LINCOLN, Maine — Town leaders have filed notices of tax liens on 61 properties for nonpayment of property taxes for fiscal year 2010, the same number pursued for the 2009 fiscal year, Town Manager Lisa Goodwin said Monday.
Town Treasurer Gilberte Mayo mailed the notices last week. Property owners have several weeks to pay or contest the outstanding taxes or Mayo will ask the Town Council whether the town should foreclose on and assume ownership of the properties, Goodwin said.
The town takes possession of very few homes, Goodwin said Monday. “We try to make every effort to have the property owner keep the property.”
The continued struggles of the regional and state economy are probably the biggest cause for the homeowners’ failure to pay taxes on time, Goodwin said.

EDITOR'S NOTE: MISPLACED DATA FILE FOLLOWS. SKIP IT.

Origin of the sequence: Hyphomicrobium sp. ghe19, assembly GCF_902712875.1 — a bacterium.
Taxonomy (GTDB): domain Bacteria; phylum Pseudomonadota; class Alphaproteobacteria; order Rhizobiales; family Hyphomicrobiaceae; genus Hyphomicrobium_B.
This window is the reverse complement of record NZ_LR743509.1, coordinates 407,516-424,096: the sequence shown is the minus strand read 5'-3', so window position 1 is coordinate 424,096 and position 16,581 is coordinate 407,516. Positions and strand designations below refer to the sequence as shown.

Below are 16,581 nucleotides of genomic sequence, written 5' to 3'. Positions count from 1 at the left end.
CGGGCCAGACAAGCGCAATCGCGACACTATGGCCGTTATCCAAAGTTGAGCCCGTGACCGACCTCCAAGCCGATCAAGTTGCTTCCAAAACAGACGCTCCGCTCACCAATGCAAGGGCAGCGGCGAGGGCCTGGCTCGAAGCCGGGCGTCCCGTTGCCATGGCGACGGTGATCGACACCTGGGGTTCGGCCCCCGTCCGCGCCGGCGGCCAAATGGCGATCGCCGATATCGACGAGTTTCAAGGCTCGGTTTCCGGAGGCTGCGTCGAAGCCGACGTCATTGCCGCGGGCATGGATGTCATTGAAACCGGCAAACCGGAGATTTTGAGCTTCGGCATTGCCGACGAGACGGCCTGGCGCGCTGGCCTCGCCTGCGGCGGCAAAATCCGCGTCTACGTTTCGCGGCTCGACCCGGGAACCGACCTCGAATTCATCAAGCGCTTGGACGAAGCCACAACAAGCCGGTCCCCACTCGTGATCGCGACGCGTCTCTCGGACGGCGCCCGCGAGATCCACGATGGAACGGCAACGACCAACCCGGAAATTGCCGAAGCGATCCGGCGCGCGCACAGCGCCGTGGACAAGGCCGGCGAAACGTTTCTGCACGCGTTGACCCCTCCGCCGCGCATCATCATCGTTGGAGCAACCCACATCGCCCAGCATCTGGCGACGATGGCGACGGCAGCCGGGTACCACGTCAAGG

“Once somebody gets into a pattern of not getting taxes paid, sometimes it will snowball into this foreclosure effect,” Goodwin said. “The first year they get behind and they are in hardship and then suddenly next year’s taxes are due. It compounds the problem for them until foreclosure becomes a problem.”
Lincoln mailed 46 tax lien notices in 2008, 44 in 2007, 51 each in 2006 and 2005, and 41 in 2004, according to records Goodwin provided.
If homeowners rejected council efforts to mediate the tax disputes, town officials will auction the foreclosed properties, Goodwin said. She said she did not know how many properties the town had foreclosed upon in recent years.